Chicago Cubs Rebuild: It's Been a Long, Hard Road Out of Hell

Chicago Cubs Rebuild: It's Been a Long, Hard Road Out of Hell
Who are the greatest players to have called Wrigley home?

Have you ever seen something that you couldn’t really explain?  Something that just shot right through your retinas and burned itself indelibly into your gray matter?

Or have you ever been frustrated by the general inability of life to simply go along with the plans you’ve laid out for yourself, almost like you’ve been placed in the middle of an interminable escalator and forced to walk opposite the movement?

Perhaps you saw Morgana the Kissing Bandit running after Ryne Sandberg or witnessed said slugger swatting Sutter’s splitters into the stratosphere.  Or you watched batters hit back-to-back-to-back home runs on three consecutive pitches, or maybe sat numbly as a leftfielder threw a tantrum after an oddly-dressed fan reached for a ball.

Maybe you caught the recent Oscars broadcast and rubbernecked at the train-wreck trifecta of Kim Novak, Goldie Hawn, and John Travolta, the latter of whom appears to be an Indiana Hoosiers basketball fan.  It was quite obvious that he patterned his coiffure after Tom Crean.

It could even be something as unexpected as looking over at the car you’re passing while driving on the interstate to see that the driver is reading a book. As in, he’s got the book open, propped up on the steering wheel as he’s motoring north at 70mph.

I saw that as I was heading home in the either the summer or fall of ’99. We were on the way back from the Hard Knock Life concert in Indianapolis, tired and perhaps still shaking off the vestiges of a contact high.

You see, when Method Man and Redman employed a backdrop touting themselves as America’s Most Blunted, they meant that literally. And collectively, if much of the crowd served as an accurate barometer. Oh, this was an indoor show too.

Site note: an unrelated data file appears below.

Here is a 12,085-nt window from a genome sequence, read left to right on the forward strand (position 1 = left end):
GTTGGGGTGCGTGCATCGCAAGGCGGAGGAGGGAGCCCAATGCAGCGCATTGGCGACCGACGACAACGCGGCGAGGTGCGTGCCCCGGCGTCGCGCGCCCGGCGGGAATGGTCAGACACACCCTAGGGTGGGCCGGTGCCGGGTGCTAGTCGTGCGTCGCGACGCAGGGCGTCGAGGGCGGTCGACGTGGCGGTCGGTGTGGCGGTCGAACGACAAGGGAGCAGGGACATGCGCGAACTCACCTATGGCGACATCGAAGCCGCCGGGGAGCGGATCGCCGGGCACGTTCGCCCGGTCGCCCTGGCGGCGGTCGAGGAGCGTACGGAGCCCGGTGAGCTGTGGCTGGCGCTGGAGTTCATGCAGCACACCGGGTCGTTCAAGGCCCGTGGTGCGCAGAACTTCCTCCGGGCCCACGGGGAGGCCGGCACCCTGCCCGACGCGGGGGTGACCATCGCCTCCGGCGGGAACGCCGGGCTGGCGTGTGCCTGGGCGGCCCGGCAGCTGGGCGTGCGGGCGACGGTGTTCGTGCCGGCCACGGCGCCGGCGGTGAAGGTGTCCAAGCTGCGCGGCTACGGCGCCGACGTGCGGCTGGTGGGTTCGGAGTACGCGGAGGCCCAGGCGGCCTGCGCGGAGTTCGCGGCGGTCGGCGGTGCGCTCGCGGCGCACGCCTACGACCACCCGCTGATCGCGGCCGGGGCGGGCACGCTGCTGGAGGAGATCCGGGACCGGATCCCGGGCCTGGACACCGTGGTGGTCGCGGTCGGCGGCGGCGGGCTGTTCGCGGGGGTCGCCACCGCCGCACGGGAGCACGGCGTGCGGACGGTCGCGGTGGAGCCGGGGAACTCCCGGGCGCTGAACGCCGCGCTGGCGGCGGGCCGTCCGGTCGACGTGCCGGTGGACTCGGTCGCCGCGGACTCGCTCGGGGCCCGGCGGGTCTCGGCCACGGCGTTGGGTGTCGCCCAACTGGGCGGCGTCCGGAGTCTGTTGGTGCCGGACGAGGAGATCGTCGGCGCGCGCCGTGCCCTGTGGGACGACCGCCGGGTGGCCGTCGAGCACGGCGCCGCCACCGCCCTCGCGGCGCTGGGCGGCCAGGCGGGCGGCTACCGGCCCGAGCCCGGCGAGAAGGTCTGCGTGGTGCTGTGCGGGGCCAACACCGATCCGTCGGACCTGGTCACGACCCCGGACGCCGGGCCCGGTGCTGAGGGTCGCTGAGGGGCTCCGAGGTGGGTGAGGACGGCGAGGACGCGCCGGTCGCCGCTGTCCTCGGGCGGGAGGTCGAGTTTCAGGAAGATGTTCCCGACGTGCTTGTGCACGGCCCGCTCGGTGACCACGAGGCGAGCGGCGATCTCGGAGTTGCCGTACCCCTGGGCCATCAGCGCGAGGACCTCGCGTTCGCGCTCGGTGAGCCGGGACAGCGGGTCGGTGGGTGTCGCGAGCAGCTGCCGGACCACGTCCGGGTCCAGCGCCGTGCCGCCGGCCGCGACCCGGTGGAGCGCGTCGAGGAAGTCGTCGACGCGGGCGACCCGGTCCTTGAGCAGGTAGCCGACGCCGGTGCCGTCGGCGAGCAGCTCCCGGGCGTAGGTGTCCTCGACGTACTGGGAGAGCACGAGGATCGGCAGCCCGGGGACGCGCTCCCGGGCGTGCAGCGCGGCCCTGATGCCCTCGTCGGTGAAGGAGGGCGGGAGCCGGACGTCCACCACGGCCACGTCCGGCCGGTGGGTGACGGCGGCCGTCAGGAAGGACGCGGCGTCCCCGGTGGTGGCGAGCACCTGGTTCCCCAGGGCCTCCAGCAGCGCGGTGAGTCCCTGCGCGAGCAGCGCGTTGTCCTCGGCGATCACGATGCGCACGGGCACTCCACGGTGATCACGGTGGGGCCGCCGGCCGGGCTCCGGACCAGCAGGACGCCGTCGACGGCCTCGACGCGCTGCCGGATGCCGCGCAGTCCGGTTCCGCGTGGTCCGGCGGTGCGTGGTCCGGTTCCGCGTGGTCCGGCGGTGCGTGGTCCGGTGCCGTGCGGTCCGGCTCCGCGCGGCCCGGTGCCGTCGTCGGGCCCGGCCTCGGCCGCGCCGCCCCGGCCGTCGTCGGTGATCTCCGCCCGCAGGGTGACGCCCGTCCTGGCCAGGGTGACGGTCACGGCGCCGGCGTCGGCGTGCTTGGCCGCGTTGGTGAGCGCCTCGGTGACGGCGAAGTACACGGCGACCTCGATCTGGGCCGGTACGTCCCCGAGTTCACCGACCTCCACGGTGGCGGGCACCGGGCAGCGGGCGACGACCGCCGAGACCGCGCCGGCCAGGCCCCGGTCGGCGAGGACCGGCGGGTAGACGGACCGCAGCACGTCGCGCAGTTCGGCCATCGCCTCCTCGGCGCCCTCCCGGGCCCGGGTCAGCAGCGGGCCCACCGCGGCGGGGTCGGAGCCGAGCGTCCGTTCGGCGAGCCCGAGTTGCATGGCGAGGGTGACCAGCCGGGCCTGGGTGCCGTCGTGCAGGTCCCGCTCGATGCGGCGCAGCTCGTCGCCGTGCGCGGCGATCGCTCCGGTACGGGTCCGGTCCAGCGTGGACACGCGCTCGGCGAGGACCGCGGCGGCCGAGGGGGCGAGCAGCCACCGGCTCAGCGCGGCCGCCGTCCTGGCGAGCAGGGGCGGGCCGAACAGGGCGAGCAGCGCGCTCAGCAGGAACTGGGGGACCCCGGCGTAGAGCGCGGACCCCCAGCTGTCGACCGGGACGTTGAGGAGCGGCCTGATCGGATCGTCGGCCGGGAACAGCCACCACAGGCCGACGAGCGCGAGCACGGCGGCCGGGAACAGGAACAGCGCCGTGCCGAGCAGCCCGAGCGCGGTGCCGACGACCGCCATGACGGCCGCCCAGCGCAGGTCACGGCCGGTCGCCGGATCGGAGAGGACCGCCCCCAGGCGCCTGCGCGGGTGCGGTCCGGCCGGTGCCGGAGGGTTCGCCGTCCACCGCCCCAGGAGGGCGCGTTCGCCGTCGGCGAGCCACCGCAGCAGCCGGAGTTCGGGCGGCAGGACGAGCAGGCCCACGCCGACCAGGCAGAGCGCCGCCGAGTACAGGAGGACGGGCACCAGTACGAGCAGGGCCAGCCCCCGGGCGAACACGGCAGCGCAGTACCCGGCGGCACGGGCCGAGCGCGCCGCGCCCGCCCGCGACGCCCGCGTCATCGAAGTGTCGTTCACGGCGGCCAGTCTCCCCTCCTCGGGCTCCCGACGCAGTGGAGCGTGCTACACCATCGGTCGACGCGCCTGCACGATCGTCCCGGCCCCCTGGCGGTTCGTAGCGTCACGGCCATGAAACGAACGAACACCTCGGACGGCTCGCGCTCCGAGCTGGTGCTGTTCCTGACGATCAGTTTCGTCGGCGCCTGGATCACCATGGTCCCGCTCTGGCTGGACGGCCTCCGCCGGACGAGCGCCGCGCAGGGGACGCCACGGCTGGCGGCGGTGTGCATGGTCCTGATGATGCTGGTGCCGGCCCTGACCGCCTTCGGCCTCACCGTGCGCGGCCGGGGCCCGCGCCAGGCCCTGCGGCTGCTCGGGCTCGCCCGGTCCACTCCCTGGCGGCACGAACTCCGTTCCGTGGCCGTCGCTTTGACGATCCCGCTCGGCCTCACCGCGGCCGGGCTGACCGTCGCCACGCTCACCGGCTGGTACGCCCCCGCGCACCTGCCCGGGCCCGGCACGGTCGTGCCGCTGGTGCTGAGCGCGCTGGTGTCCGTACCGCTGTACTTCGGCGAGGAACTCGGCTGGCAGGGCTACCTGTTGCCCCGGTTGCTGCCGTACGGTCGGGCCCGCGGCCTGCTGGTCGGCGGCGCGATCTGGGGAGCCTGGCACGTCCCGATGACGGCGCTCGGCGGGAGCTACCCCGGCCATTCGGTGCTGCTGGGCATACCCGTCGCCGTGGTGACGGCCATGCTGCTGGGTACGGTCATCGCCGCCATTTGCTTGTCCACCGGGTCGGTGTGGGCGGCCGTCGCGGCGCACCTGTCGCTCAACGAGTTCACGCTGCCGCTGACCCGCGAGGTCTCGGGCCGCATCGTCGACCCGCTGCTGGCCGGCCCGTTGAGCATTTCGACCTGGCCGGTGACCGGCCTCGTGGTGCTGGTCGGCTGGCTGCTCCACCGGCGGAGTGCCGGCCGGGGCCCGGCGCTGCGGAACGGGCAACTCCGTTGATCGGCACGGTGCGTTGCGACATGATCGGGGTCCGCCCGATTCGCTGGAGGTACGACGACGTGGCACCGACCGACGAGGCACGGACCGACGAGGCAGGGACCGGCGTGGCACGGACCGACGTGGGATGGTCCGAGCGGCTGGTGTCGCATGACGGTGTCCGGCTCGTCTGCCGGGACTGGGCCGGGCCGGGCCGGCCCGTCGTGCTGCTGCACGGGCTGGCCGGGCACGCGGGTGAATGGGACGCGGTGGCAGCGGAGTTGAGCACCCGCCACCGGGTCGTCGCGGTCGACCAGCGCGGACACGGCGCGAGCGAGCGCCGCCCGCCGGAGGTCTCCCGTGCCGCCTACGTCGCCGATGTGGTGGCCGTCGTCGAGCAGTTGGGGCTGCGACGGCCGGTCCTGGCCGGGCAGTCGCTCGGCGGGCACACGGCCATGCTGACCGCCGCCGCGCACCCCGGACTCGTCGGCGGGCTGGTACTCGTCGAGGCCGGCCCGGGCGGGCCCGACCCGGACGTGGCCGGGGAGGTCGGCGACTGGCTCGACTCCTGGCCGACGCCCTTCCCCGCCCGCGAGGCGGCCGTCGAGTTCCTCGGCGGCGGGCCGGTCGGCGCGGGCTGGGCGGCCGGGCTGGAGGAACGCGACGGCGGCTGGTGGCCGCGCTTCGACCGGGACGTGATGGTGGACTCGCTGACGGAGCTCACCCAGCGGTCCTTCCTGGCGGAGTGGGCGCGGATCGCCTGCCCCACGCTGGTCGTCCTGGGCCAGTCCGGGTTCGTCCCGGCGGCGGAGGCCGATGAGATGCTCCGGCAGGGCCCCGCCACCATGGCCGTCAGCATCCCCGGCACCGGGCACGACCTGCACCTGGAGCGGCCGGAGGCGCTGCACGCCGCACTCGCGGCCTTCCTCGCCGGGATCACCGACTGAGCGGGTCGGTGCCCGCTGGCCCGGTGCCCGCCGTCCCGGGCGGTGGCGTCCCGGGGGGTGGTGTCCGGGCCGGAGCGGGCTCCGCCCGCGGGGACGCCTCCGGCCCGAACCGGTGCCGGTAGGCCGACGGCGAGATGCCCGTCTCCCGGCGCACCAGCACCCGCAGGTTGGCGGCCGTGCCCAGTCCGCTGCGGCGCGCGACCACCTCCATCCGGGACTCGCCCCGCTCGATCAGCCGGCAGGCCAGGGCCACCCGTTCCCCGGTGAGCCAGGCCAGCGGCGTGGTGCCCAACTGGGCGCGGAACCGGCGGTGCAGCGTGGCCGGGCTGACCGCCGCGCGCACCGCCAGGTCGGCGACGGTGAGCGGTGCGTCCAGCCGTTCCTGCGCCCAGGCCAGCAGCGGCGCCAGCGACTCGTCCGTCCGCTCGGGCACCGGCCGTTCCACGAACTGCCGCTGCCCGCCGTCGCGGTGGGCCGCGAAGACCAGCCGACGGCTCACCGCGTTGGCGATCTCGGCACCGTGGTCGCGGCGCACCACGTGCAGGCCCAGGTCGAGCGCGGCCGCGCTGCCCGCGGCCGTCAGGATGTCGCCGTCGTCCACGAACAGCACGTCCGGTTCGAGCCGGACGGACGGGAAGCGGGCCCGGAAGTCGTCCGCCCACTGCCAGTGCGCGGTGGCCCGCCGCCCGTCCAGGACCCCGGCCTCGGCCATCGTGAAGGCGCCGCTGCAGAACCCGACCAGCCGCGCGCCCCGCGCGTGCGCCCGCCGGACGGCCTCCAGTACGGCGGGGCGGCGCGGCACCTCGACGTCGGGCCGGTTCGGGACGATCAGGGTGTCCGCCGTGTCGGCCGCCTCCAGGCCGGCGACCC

DMX performed too, and at the beginning of his set he started stripping off clothes. He chucked his t-shirt into the crowd and then removed his beater, which he then tossed right into my younger brother’s chest.

“Hey, that’s for the ladies, [word that I won’t use here but for which Riley Cooper and Richie Incognito have no such compunction for spouting]”

And at that, my brother was mauled by every woman within arms’ reach, the A-shirt torn to shreds in the process. They definitely went all out, up in there, up in there.  Imagine Kris Bryant tossing his BP jersey to a man surrounded by female Cubs fans. From that point on, the show proceeded with little further bodily harm and we enjoyed ourselves tremendously.

I should mention that my brother was scheduled to take the SAT the following morning, which may be why he ended up in the Marine Corps. No, in all seriousness, college wasn’t really his bag anyway, and served his country honorably over the course of his enlistment, which included two tours in Iraq.

And of course, no story about that trip is complete without explaining how we almost died, twice, on the way down. I believe it was at some point between Lafayette and Indianapolis and we were speeding down the left lane in an attempt to make the opening act.